I think 9th World must exist behind some kind of perception filter- it’s like my brain is singularly unable to remember that it exists without repeated prompting. This is a game which was backed by virtue of piggy-backing on the goodwill generated by the Apocrypha campaign (a resource which has long-since been depleted).
Lastly is Legends Untold, a proper old-school Kickstarter project from a new designer/company. I played a turn or so of the prototype at UKGE 2016, and followed it from there. I ended up backing this at a higher level than I wanted to (they raised so much money that they doubled the range of stuff they were offering), and have watched the game change significantly over the course of the campaign to where it’s scarcely recognisable. Right now, I don’t have a clear enough sense of what it will be like to get excited, although I’m still optimistic that it will be good. The latest KS update has got this pushed back to January (hopefully!) so it’s going to be semi-ignored for a while.
Old or New?
There is some complexity around the fact that 2 of the games I’ve Kick-started this year (Aeon’s End: War Eternal, and Zombicide: Green Horde) are stand-alone expansions. If I lump them in with the existing game, then I’m already covered time-wise, but that’s clearly misleading (as none of the game-play logged pre-arrival was using any of the KS content).
When Green Horde does land, my first step will be to play through the Core Box once, using core box content only (this will require less discipline than with Massive Darkness, as it’s shipping several months ahead of the add-ons). What I’m not quite sure of is how clear the distinction between Black Plague and Green Horde will remain after that, or how I’ll want to go about logging it.
Aeon’s End is currently my 5th most-played game of the year, still 1 of only 6 to make it past 25 sessions. It had been a bit quiet over the summer, but the arrival in early October of better-quality components, mixed with a range of extra cards and options, has given it a fresh lease of life. Again, the question is how to measure plays of old and new? After some reflection, I decided that, in all likelihood, future plays will either be all new stuff, or a mixture, so I’ll just base it on any plays of Aeon’s End after the new stuff landed. Right now, that’s still in the red by some distance (£40-odd), but I’m confident of it catching up in due course. Where a Kickstarter is for a pure expansion (not playable stand-alone) – like Gloom of Kilforth, it’s much more straightforward to just mix it in and measure plays in the same way as AE.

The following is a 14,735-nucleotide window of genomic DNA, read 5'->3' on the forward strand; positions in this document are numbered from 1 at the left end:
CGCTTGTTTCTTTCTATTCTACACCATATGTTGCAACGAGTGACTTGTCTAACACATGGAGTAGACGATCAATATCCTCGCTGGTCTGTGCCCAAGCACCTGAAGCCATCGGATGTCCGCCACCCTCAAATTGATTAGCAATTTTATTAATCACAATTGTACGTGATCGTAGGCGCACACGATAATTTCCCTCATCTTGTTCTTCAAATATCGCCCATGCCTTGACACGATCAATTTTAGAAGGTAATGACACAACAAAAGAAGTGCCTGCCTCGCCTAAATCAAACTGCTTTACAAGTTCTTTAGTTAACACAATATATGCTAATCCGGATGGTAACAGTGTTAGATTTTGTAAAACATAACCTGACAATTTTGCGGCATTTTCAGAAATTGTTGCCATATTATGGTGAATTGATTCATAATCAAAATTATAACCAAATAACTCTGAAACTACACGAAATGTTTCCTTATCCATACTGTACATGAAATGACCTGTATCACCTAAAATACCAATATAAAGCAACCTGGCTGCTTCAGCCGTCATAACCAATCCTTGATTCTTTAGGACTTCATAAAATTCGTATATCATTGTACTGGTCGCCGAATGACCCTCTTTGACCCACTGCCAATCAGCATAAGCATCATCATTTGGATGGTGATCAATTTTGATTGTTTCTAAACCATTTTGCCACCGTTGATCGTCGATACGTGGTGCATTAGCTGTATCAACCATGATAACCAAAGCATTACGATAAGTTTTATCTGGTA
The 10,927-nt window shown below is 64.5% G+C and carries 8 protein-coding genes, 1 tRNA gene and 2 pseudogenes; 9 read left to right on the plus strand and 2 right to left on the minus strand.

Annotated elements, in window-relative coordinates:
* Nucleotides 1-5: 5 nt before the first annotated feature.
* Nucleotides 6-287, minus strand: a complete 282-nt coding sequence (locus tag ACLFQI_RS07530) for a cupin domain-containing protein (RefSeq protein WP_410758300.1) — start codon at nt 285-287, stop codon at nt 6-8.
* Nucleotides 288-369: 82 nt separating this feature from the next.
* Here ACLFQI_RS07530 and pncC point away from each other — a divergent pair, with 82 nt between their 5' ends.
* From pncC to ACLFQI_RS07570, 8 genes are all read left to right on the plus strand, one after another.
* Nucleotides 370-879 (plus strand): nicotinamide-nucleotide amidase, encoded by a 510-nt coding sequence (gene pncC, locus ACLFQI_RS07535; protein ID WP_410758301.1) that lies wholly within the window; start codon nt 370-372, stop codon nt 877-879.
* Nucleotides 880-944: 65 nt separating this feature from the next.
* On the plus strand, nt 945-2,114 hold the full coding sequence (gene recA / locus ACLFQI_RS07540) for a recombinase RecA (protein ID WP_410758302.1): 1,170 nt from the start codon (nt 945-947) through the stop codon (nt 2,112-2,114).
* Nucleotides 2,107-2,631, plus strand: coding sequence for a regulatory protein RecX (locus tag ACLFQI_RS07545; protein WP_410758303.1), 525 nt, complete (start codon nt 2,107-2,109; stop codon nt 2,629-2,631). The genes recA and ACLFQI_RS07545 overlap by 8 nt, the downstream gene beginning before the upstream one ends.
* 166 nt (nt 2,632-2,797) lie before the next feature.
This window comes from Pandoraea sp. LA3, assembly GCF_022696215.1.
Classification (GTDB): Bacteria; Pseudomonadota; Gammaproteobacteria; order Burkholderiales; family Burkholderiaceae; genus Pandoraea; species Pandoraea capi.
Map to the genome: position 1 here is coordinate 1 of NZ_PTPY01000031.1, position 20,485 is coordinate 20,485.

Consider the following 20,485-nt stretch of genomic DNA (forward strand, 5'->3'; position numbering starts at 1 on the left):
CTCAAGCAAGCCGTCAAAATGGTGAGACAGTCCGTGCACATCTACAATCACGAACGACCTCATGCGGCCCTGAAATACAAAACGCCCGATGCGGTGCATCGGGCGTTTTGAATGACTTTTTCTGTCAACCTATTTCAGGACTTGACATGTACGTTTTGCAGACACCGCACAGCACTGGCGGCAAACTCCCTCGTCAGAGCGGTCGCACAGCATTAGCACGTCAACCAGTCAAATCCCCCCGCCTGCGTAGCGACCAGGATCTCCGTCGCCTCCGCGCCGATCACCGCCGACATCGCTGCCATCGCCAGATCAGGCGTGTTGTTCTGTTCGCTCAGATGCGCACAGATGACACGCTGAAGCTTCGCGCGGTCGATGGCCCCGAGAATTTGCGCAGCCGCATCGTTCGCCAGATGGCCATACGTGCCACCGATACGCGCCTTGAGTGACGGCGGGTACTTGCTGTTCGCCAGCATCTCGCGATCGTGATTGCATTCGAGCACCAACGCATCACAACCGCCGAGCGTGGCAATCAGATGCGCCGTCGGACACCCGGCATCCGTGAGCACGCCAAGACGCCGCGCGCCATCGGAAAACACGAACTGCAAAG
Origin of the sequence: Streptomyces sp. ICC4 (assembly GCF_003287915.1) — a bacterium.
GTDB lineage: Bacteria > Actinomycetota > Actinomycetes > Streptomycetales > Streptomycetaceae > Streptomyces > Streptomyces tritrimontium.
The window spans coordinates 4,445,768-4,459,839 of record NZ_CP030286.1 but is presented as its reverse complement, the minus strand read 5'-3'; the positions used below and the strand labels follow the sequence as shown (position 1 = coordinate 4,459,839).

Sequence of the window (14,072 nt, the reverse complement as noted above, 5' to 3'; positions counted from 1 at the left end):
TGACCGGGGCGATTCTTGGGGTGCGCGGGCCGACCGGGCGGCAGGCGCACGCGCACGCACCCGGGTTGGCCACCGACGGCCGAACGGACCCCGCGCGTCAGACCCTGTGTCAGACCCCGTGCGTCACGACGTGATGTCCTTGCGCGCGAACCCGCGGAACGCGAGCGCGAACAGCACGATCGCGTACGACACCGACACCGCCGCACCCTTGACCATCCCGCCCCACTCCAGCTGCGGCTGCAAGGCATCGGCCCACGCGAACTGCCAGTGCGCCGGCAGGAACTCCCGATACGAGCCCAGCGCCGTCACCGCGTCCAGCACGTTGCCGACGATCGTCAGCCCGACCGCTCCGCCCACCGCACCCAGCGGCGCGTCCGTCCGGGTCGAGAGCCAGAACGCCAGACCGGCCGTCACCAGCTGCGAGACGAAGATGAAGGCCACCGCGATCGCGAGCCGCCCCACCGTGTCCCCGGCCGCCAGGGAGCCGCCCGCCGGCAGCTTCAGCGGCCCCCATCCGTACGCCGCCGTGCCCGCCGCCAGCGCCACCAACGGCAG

Taking pledge vs retail cost (with the caveat of not having retail prices for over half the games), and Cost vs Value (where half the games haven’t arrived), I arrived at a grand, grand, overall total figure, which is devastatingly large. At least it’s still a 3-figure sum!
Now, OBVIOUSLY that figure isn’t final. I know with absolute certainty that a big chunk of that will disappear simply with components reaching retail, and obviously I intend to play these games too. Still, it does give me pause.
Of course, one thing that you can never really calculate is the value of making a decision so far ahead of release.
If Apocrypha were released tomorrow and I hadn’t backed it, I doubt very much that I’d buy it. I’d probably put my name down for a review copy, but I couldn’t imagine sinking my hand £60 deep into my pocket, let alone £100 for the expansions (which seem to be where the value is). 9th World likewise.